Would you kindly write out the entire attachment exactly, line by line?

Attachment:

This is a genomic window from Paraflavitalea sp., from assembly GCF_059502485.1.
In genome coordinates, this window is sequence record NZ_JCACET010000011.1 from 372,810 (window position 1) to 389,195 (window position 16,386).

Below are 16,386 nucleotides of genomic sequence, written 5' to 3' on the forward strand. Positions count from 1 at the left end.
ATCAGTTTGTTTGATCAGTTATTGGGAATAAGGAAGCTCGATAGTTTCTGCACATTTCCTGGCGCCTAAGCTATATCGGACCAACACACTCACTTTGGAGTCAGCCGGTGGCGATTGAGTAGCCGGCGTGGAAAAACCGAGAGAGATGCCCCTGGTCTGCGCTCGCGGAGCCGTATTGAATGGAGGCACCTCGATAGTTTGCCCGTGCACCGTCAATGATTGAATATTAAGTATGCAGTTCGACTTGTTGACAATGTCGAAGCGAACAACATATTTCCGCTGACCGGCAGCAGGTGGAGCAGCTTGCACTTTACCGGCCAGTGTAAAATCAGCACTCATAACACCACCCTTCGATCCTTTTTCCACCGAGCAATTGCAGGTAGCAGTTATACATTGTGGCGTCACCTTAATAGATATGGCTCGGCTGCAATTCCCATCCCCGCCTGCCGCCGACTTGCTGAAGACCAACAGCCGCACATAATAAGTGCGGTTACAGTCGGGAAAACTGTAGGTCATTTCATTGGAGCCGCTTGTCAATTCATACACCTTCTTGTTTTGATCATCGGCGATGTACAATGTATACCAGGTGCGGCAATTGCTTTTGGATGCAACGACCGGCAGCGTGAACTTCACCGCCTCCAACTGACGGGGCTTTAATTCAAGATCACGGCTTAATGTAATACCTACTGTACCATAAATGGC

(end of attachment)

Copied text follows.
This is a genomic window from Paraflavitalea sp., from assembly GCF_059502485.1.
In genome coordinates, this window is sequence record NZ_JCACET010000011.1 from 372,810 (window position 1) to 389,195 (window position 16,386).

Below are 16,386 nucleotides of genomic sequence, written 5' to 3' on the forward strand. Positions count from 1 at the left end.
ATCAGTTTGTTTGATCAGTTATTGGGAATAAGGAAGCTCGATAGTTTCTGCACATTTCCTGGCGCCTAAGCTATATCGGACCAACACACTCACTTTGGAGTCAGCCGGTGGCGATTGAGTAGCCGGCGTGGAAAAACCGAGAGAGATGCCCCTGGTCTGCGCTCGCGGAGCCGTATTGAATGGAGGCACCTCGATAGTTTGCCCGTGCACCGTCAATGATTGAATATTAAGTATGCAGTTCGACTTGTTGACAATGTCGAAGCGAACAACATATTTCCGCTGACCGGCAGCAGGTGGAGCAGCTTGCACTTTACCGGCCAGTGTAAAATCAGCACTCATAACACCACCCTTCGATCCTTTTTCCACCGAGCAATTGCAGGTAGCAGTTATACATTGTGGCGTCACCTTAATAGATATGGCTCGGCTGCAATTCCCATCCCCGCCTGCCGCCGACTTGCTGAAGACCAACAGCCGCACATAATAAGTGCGGTTACAGTCGGGAAAACTGTAGGTCATTTCATTGGAGCCGCTTGTCAATTCATACACCTTCTTGTTTTGATCATCGGCGATGTACAATGTATACCAGGTGCGGCAATTGCTTTTGGATGCAACGACCGGCAGCGTGAACTTCACCGCCTCCAACTGACGGGGCTTTAATTCAAGATCACGGCTTAATGTAATACCTACTGTACCATAAATGGC